In Search of Training for Microsoft Certs

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I am Microsoft-certified in Windows XP. I want to pursue other Microsoft certifications such as the Microsoft Certified Systems Administrator (MCSA) or even the Microsoft Certified Systems Engineer (MCSE). What type of training do you recommend?

–Librado G.

Wayne Anderson:

Librado, it is really interesting that you are considering some of these credentials right now. Before we look at training providers, make sure you are targeting the credentials that will provide the most value. It sounds like you have focused primarily on the desktop space and are looking to both grow your technical capacity and certify what you already know. There are two things you need to consider: How long will it be until you are working with Windows Vista, and do you want to work with the server and infrastructure components of a Microsoft infrastructure?

There are several career paths to consider. The first is to expand your skills in the desktop space to include Vista as a next-generation platform at your work. Along those lines, Microsoft has introduced a couple new credentials for the desktop space: Microsoft Certified Technology Specialist: Windows Vista, Configuring (sometimes referred to as the MCTS Vista) and Microsoft Certified Information Technology Professional: Enterprise Support Technician (MCITP).

Another career path to look at is the server space. The MCSA and MCSE credentials are geared toward those who specialize in administering existing servers in certain situations, as well as those who will be responsible for infrastructure and architecture components of those networks, respectively. Keep in mind that these credentials are more server-focused and that Windows Server 2008 (formerly known as Longhorn) is right around the corner.

Once you have identified the credentials you are interested in, I recommend New Horizons Computer Learning Centers (www.newhorizons.com), a series of training centers nationwide that provide a wide variety of Microsoft courses from basic introductions to network architecture through advanced infrastructure design. To review for your exams, I recommend MeasureUp (www.measureup.com) or Transcender (www.transcender.com). Be prepared — all these training options require a significant investment.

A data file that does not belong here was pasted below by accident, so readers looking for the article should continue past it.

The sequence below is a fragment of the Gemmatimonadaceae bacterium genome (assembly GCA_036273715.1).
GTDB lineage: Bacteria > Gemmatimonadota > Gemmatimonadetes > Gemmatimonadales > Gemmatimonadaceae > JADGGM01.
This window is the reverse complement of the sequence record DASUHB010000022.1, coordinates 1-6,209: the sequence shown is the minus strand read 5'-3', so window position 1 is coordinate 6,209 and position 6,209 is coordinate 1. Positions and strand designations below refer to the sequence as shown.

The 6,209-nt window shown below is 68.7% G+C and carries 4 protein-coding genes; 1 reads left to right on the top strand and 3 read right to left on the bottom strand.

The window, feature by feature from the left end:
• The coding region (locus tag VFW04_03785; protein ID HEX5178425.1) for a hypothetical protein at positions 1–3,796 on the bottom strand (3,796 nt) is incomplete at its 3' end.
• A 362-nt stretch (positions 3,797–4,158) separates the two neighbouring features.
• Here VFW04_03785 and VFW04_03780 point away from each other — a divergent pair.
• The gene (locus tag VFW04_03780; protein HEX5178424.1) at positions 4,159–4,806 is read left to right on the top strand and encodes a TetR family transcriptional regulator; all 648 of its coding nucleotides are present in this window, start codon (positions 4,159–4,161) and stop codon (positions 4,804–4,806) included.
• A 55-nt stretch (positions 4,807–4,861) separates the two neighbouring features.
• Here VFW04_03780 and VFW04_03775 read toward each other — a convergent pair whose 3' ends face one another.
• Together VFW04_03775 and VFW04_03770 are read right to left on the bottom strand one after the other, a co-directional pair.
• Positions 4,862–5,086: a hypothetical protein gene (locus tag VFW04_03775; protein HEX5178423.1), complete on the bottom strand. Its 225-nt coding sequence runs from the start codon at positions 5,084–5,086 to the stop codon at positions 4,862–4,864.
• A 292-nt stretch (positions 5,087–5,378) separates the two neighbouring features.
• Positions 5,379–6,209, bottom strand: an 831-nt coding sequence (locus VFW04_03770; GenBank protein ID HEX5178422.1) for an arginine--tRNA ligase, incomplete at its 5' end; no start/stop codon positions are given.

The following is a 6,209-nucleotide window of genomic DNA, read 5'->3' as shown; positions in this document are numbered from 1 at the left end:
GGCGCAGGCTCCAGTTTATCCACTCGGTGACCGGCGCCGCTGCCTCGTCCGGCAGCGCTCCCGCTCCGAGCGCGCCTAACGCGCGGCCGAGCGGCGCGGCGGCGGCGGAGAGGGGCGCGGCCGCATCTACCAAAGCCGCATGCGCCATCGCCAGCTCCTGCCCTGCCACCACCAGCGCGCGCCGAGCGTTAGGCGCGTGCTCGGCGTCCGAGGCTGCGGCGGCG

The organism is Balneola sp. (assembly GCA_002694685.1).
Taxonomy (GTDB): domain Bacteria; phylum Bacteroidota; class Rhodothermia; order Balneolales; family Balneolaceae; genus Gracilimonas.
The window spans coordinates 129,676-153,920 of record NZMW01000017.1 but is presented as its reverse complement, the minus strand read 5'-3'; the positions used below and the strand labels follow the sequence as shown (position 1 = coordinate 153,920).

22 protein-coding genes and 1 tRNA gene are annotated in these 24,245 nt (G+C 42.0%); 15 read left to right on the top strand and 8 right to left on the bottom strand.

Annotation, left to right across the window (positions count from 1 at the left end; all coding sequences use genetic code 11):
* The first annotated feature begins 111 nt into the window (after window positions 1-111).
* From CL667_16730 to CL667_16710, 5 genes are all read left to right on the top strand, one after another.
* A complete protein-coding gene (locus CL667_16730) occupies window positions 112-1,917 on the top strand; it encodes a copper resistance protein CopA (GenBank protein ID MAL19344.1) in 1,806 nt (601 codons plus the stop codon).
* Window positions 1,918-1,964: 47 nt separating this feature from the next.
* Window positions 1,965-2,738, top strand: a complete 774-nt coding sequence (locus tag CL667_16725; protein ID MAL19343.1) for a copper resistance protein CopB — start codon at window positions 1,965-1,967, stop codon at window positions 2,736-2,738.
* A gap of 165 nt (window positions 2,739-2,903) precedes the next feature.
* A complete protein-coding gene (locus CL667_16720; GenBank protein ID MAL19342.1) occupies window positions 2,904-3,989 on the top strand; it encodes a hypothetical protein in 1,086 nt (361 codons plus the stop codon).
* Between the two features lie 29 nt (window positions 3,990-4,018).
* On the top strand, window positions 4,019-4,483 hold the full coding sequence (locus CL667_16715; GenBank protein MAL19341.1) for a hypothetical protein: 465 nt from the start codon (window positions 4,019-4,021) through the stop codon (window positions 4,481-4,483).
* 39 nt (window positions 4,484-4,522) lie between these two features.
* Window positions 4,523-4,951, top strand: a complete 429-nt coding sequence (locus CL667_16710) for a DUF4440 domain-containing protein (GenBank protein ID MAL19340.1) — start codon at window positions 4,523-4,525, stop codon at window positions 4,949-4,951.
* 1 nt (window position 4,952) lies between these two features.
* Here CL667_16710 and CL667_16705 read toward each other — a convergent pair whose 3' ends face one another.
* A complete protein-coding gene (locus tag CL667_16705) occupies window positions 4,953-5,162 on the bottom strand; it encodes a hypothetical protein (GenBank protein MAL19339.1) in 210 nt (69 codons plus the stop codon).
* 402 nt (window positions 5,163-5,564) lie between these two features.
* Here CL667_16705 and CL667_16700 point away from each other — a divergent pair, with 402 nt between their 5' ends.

Ken Wagner:

I agree with Wayne — target the credentials that will assist you the most in your career and not just because they’re popular. If you’re going to work in an environment that runs Linux or OS X Server, obtaining the MCSA or MCSE would not be very useful or relevant. Also remember that the professional IT certs from Microsoft and Cisco should reflect the skills and responsibilities on the job. For example, according to Microsoft, MCSA candidates should have six to 12 months of experience administering client and network operating systems.

As a starting point, I would recommend doing CompTIA’s Server+. This will provide you with basic knowledge and ease you into server administration.

In addition to instructor or class-based training in your area, consider an alternative: self-study. It can be cheaper and just as effective, but self-study isn’t for everyone — it requires dedication, persistence and the ability to learn by yourself. It is harder than classroom-based learning, as there is no instructor to ask questions, no fellow students with whom to interact and no weekly/daily incentive to learn.

But help is at hand. There are various IT forums that you can join with people on them 24 hours a day who have done or are studying every type of IT certification. This includes www.certmag.com/forums, www.certforums.co.uk, www.mcmcse.com and www.techexams.net. Additionally, there are various vendors that provide excellent course material for each exam such as www.learnkey.com, www.preplogic.com and www.transcender.com.

Whichever route you take, knowledge is what you’re after. You only get what you put in — if you study hard, you will reach your goal.

Wayne Anderson is a highly certified system engineer course developer for Avanade, a global Microsoft consultancy. Ken Wagner is an IT network manager and part-time IT lecturer in the United Kingdom. He has lived in the United States, Asia and Europe. To pose a question to Ken and Wayne, send an e-mail to DearTechie@certmag.com.

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Wayne Anderson

ABOUT THE AUTHOR

Wayne Anderson (@NoCo_Architect) is a Service Management Architect with Avanade, a company that helps customers realize results in a digital world through business technology solutions and managed services that combine insight, innovation and expertise focused on Microsoft® technologies. He holds the Certified IT Architect – Professional credential from IASA and has completed more than 30 Microsoft certifications in his career alongside credentials from CompTIA and other industry vendors.

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